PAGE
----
text messaging was the most widely used mobile data service, with 74% of all mobile phone users worldwide, or 2.4 billion out of 3.3 billion phone subscribers, at the end of 2007 being active users of the Short Message Service.In countries such as Finland, Sweden and Norway, over 85% of the population use SMS.This was part of ISDN (Integrated Services Digital Network) and since GSM is based on this, made its way to the mobile phone.
and three large cable-TV companies, owned 49 percent of APC. One factor in the slow take-up of SMS was that operators were slow to set up charging systems, especially for prepaid subscribers, and to eliminate billing fraud, which was possible by changing SMSC settings on individual handsets to use the SMSCs of other operators.
The Sprint venture was the largest single buyer at a government-run spectrum auction that raised $7.7 billion in 2005 for PCS licenses. SMS is available on a wide range of networks, including 3G networks.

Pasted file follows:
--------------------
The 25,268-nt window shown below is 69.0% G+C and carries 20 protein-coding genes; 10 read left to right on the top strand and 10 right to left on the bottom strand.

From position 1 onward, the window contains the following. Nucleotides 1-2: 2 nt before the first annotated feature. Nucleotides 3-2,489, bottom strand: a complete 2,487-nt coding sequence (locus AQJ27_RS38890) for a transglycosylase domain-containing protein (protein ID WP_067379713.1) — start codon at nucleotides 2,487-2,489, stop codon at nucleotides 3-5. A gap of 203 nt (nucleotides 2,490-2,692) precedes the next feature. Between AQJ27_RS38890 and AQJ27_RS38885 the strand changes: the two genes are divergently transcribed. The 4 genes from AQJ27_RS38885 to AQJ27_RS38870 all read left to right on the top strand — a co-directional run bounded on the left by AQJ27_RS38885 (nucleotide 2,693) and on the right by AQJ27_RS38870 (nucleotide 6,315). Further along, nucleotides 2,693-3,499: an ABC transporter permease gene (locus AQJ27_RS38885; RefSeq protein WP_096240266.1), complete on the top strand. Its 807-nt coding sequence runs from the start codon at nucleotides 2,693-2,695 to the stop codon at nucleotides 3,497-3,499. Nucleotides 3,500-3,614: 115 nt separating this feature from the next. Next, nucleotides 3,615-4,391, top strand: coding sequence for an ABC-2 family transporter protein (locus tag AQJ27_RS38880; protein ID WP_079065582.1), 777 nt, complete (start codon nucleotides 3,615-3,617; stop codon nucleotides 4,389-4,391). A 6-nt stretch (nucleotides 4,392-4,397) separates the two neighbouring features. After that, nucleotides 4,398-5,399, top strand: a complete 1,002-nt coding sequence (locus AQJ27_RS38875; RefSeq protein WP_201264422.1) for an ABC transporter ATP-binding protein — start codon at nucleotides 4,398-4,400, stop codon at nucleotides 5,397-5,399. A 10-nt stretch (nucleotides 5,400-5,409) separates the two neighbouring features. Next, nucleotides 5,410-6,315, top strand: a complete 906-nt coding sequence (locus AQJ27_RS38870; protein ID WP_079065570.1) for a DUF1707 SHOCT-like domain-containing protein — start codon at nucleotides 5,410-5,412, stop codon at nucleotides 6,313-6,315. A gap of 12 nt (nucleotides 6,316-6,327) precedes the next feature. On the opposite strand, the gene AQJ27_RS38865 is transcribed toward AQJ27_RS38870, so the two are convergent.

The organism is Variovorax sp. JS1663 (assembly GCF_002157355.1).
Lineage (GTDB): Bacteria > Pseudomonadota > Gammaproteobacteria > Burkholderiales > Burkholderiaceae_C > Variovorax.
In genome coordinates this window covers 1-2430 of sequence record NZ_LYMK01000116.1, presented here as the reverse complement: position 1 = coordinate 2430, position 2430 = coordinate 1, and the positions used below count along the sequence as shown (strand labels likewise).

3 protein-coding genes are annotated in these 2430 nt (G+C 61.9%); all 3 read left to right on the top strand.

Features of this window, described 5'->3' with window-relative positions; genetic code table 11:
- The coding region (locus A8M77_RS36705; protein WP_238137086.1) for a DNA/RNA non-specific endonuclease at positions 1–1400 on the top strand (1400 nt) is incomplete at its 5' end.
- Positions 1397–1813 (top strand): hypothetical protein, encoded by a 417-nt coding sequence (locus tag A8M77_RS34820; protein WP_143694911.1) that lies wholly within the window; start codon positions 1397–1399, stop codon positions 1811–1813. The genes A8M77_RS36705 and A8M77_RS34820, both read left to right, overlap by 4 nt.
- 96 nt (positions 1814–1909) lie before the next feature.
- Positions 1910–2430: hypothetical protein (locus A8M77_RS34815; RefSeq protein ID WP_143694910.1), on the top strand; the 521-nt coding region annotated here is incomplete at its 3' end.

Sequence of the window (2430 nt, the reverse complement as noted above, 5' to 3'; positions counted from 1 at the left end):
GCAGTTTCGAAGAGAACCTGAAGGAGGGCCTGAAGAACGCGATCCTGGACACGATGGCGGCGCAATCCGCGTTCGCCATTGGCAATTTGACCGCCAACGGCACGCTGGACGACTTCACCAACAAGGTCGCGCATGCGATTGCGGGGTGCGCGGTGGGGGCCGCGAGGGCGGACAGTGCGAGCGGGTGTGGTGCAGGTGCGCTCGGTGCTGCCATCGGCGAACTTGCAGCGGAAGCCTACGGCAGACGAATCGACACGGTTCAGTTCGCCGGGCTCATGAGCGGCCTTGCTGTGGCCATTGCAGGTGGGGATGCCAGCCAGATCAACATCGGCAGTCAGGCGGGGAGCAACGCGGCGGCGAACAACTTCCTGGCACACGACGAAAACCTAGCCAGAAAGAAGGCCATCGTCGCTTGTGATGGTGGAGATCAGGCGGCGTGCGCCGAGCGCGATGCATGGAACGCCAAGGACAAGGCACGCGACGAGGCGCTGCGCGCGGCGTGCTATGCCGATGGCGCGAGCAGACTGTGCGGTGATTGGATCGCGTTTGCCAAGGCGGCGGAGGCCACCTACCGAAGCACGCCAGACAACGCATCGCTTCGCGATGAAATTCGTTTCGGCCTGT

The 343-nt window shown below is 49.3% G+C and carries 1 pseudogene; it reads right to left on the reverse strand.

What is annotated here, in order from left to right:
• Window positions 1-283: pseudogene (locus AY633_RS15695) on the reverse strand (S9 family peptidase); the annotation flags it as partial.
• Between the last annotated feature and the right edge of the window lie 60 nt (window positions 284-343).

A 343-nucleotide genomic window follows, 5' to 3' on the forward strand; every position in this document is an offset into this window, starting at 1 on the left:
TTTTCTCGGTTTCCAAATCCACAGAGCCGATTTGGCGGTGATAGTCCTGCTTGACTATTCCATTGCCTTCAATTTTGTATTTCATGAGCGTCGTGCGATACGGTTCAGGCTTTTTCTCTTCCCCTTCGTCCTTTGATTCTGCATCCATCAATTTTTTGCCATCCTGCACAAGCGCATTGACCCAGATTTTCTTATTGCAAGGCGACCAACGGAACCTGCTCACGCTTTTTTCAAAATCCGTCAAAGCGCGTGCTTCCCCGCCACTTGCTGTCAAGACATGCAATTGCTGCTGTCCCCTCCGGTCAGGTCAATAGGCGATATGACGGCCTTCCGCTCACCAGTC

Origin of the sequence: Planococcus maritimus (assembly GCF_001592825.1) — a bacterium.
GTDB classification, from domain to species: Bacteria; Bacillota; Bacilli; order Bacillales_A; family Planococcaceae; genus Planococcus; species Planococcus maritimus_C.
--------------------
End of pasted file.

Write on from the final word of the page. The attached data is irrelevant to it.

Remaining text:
Hence there is no "development" in the US in mobile messaging service.
The GSM in the US had to use a frequency allocated for private communication services (PCS) – what the ITU frequency régime had blocked for DECT – Digital Enhanced Cordless Telecommunications – 1000-feet range picocell, but survived.
Governmental and non-governmental organizations use text messaging for communication between colleagues.